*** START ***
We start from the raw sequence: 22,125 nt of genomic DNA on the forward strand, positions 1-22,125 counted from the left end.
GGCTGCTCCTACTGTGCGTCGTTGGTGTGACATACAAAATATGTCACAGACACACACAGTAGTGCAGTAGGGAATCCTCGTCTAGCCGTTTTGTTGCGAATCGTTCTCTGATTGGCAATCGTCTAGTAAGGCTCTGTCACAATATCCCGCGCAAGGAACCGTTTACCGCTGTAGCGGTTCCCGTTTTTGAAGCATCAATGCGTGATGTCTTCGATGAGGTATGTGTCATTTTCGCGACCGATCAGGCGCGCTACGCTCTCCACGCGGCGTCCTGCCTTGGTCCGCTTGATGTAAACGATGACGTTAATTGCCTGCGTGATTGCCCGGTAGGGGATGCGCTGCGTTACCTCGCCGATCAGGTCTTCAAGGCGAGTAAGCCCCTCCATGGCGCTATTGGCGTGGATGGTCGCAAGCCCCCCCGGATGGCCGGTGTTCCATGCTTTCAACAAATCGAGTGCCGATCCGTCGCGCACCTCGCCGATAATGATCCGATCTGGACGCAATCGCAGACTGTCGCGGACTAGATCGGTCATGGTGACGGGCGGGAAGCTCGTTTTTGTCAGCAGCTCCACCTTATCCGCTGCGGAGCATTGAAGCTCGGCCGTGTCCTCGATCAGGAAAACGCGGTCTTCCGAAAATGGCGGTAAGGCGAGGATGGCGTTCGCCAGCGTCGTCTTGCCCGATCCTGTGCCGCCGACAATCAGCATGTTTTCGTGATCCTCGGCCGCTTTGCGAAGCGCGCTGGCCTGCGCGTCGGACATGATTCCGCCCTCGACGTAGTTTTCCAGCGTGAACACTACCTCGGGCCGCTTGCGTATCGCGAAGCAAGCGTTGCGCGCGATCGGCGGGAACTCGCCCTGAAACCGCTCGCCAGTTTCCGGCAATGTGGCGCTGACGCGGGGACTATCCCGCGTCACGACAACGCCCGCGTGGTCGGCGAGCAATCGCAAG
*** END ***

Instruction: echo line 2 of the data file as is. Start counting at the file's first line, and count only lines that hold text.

GGCTGCTCCTACTGTGCGTCGTTGGTGTGACATACAAAATATGTCACAGACACACACAGTAGTGCAGTAGGGAATCCTCGTCTAGCCGTTTTGTTGCGAATCGTTCTCTGATTGGCAATCGTCTAGTAAGGCTCTGTCACAATATCCCGCGCAAGGAACCGTTTACCGCTGTAGCGGTTCCCGTTTTTGAAGCATCAATGCGTGATGTCTTCGATGAGGTATGTGTCATTTTCGCGACCGATCAGGCGCGCTACGCTCTCCACGCGGCGTCCTGCCTTGGTCCGCTTGATGTAAACGATGACGTTAATTGCCTGCGTGATTGCCCGGTAGGGGATGCGCTGCGTTACCTCGCCGATCAGGTCTTCAAGGCGAGTAAGCCCCTCCATGGCGCTATTGGCGTGGATGGTCGCAAGCCCCCCCGGATGGCCGGTGTTCCATGCTTTCAACAAATCGAGTGCCGATCCGTCGCGCACCTCGCCGATAATGATCCGATCTGGACGCAATCGCAGACTGTCGCGGACTAGATCGGTCATGGTGACGGGCGGGAAGCTCGTTTTTGTCAGCAGCTCCACCTTATCCGCTGCGGAGCATTGAAGCTCGGCCGTGTCCTCGATCAGGAAAACGCGGTCTTCCGAAAATGGCGGTAAGGCGAGGATGGCGTTCGCCAGCGTCGTCTTGCCCGATCCTGTGCCGCCGACAATCAGCATGTTTTCGTGATCCTCGGCCGCTTTGCGAAGCGCGCTGGCCTGCGCGTCGGACATGATTCCGCCCTCGACGTAGTTTTCCAGCGTGAACACTACCTCGGGCCGCTTGCGTATCGCGAAGCAAGCGTTGCGCGCGATCGGCGGGAACTCGCCCTGAAACCGCTCGCCAGTTTCCGGCAATGTGGCGCTGACGCGGGGACTATCCCGCGTCACGACAACGCCCGCGTGGTCGGCGAGCAATCGCAAG